Read: Psalm 106:13 |
A grandfather found his grandson, jumping up and down in his playpen, crying at the top of his voice. When Johnnie saw his grandfather, he reached up his little chubby hands and said, “Out, Grampa, out.”
Naturally, the grandfather started to lift the little fellow out of his predicament. The mother of the child stepped up and said, “No! Johnnie, you are being punished, so you must stay in!”
The grandfather was at a loss of what to do. Here was a problem of love versus the law of what is best. The grandfather could not take the youngster out of the playpen, so he crawled in with him. Love found a way. [Fred W. Parsons, These Times, March 1969]
In this case, little Johnnie was in “time-out” for misbehaving. However while waiting for God’s answer to our prayers, whether we are misbehaving or not, God can choose to allow things in our lives which make us feel “penned up”.
The Apostle Paul’s life gives us a great example. During Paul’s ministry, he spent nearly six years in prison. Forced to wait for his day in court, Paul freely chose to accept God’s plan for him. The Lord Himself told Paul to “take courage! As you have testified about me in Jerusalem, so you must also testify in Rome” (Acts 23:11).
Taking God’s message seriously, he worked and witnessed while waiting in prison. Physically, he was not free. Spiritually, however, God set him at liberty to continue working for the Kingdom from his prison cell! Love found a way.
Paul teaches us that while waiting with God, we need to work for him either on the front lines or in support of those who are on the front lines.
Work on the Front-line while you wait
Paul worked on the front-line for Christ even while unjustly imprisoned.
The front line is where we share our beliefs directly with others. While physically confined, Paul prayed and testified about the freedom we have in Christ.
In fact from Paul’s first internment in Caesarea, through his shipwreck on the way to Rome and in Rome itself, Paul was on the front line. He explained his faith with each Roman official who held him captive on flimsy charges. He testified to his shipmates. He made eloquent appeals with his house guests to accept Christ while under Roman house arrest.
Paul understood that within God’s plan, he had to go to Rome in order to fulfill his purpose. While in Rome for two years, Paul “… proclaimed the kingdom of God and taught about the Lord Jesus Christ—with all boldness and without hindrance!” (Acts 28:31)
Sometimes, God will also call us to endure waiting within difficult situations as part of His greater plan. Trust that God will never put more on us than we can bear (I Corinthians 10:13; Romans 5:3-5). Keep seeking His will and working while waiting for God’s answer.
Work on the Support Line while you wait
Incarcerated, Paul could no longer be a “world traveler” and set out on missionary journeys. He chose to wait patiently with God in his assigned role in prison.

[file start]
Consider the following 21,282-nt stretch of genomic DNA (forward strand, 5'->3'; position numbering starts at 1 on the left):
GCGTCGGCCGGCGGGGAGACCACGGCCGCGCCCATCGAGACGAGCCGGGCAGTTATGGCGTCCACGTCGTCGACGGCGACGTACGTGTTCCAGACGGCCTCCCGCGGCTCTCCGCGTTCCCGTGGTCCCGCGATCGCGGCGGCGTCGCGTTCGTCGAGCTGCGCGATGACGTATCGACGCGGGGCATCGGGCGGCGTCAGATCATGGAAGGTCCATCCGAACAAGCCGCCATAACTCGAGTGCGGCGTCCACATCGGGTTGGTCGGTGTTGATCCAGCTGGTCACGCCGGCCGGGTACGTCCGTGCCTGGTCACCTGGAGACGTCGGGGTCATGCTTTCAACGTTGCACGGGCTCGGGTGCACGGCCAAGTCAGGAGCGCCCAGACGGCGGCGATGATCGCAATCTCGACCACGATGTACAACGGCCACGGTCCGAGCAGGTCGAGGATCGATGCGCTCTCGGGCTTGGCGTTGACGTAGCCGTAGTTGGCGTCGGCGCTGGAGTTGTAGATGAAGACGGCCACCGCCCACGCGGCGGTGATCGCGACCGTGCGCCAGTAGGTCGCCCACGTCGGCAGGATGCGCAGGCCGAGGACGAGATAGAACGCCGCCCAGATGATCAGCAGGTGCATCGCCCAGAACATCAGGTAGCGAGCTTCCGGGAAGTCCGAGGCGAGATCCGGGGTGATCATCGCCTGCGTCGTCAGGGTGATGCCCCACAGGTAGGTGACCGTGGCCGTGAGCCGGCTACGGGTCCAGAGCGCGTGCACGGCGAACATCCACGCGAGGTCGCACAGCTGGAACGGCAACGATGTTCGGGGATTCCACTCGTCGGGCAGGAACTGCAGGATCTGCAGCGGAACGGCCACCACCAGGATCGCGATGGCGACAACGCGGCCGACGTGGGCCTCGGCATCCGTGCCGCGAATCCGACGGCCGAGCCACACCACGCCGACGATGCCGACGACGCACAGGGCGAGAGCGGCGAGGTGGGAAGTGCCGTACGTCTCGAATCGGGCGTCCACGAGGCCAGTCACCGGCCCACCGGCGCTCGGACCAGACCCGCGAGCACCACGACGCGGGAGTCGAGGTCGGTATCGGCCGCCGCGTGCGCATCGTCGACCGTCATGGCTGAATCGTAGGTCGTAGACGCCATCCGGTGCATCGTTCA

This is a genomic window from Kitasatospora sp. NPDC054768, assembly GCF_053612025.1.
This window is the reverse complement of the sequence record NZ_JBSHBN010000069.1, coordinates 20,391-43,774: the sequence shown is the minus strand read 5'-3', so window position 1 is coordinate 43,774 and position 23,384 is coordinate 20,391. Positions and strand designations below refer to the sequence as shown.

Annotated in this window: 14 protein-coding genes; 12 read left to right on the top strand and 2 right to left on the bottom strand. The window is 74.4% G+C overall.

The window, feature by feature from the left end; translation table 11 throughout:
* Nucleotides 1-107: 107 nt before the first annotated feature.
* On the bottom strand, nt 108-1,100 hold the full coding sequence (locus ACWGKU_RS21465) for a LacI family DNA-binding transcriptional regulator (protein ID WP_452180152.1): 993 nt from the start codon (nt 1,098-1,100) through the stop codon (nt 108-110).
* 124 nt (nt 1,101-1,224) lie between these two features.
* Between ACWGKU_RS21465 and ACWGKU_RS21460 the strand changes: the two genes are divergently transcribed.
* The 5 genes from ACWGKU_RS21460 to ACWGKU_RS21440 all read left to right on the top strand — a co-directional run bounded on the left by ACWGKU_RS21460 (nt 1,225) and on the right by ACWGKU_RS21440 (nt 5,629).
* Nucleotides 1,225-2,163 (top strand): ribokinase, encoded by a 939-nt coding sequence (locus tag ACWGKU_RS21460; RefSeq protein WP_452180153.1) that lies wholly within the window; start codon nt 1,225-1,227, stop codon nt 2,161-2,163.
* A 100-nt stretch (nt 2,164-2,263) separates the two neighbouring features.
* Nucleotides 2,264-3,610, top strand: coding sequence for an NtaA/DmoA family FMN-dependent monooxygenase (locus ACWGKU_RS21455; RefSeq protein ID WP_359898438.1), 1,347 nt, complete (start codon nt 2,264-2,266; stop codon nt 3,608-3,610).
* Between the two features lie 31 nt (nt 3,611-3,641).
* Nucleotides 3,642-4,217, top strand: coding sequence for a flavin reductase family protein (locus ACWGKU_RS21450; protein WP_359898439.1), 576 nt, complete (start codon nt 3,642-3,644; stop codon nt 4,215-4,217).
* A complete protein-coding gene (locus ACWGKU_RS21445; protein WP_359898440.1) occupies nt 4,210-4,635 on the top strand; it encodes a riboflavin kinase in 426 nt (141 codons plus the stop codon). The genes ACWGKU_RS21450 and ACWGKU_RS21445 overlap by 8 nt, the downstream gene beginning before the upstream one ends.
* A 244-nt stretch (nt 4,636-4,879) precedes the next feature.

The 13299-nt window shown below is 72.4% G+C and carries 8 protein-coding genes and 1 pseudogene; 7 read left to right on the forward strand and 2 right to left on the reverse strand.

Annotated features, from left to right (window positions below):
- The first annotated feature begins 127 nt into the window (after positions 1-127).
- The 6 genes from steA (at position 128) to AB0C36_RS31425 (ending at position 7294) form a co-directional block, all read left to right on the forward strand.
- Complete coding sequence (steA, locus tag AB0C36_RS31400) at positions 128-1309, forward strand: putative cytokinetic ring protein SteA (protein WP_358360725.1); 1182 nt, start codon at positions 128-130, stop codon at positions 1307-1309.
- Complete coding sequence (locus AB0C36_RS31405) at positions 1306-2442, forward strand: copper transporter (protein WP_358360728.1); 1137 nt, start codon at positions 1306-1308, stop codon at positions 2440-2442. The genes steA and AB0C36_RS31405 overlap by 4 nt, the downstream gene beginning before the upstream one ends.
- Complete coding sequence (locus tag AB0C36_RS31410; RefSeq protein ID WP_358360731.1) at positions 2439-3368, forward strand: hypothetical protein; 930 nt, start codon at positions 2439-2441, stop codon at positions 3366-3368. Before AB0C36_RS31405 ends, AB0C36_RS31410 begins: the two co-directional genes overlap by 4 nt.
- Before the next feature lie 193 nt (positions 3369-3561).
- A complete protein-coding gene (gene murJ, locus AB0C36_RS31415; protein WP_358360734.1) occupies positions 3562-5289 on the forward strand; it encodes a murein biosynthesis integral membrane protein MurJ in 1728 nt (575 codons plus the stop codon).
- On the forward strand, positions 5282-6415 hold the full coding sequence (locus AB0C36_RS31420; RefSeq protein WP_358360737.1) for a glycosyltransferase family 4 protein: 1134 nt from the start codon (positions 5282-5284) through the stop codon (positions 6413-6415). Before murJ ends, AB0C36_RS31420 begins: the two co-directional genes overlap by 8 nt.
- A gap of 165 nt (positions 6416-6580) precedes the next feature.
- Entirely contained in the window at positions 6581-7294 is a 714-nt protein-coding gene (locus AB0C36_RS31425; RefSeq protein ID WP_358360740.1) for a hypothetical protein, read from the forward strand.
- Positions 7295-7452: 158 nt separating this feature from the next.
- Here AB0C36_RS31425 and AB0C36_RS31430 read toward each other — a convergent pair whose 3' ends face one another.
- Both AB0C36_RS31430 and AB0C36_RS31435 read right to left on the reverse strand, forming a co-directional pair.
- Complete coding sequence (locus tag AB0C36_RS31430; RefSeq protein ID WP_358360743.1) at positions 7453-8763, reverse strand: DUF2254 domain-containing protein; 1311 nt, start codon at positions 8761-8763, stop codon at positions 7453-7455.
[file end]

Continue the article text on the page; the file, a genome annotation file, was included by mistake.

Through the inspiration of the Holy Ghost and his love for God, he found another way to carry out the Great Commission (Matthew 28:19,20). Inspired and liberated in his spirit, he wrote the prison epistles: Ephesians, Philippians, Colossians, and Philemon. These letters conveyed instruction, correction and training in righteousness for the initial audience and for us. (2 Timothy 3:16,17)
In our lives, when our situation is in suspension while we await God’s reply, respond by being an overcomer. Overcome the urge to succumb to the bondage that seeks to bind our beliefs. Walk and work by faith.
As we walk by faith, allow God to prod our souls in the direction of how we can support His plan. If unable to work on the front line, strive to stay engaged in the work of God in support of those who do share directly with others.
We can be on the Support line in our churches by serving as an usher or singing in the choir or greeting people at the door. We can even blog (pun intended)! Seek God to find your role.
Paul’s letters make it clear that though he was a prisoner of Rome, his captivity was to Christ (Philemon 1:9; Ephesians 3:1; Colossians 4:18; Philippians 1:12–14).
While waiting, let us recognize the potential ‘dungeon of doubt’—wondering when the answer will come. Like Paul, let us not succumb to dormancy. Rather, following the example of his faithfulness, continue working while awaiting the Lord’s answer.
1. Discover –
A. Have you ever felt imprisoned and in a “dungeon of doubt” – wondering when the answer will come? Share with your prayer partner.
B. Do you ever feel oppressed or depressed while waiting? Do you tend to resist the temptation to give up or do you give in to the feelings? Share with your prayer partner.
2. Develop –
A. Have you grown in your ability to handle the stress and strain of waiting for God to answer your prayers? How did you get better?
B. What coping mechanisms have you admired in others that have endured challenging circumstances? What can you model from their responses?
3. Demonstrate –
A. Would your response to God’s instructions to wait for His answer be a model for others?
B. Are you able to still work on the front line, when you are going through a stressful waiting period? How are you able to park your fears, and walk your talk? Share some answers below that may help others in their walk in Christ.
Profiles on Waiting Outline
Postures we should adopt when waiting for/with/upon God
1. Wait on Time (link)
2. Watch for Him (link)
3. Wait by walking within Touching Distance (link)
4. Work while waiting upon God’s Answer (link)
5. Willful Waiting does not Wilt (link)
6. Weather the Storms while waiting under His Umbrella (link)
7. Wait with an Unwavering Faith (link)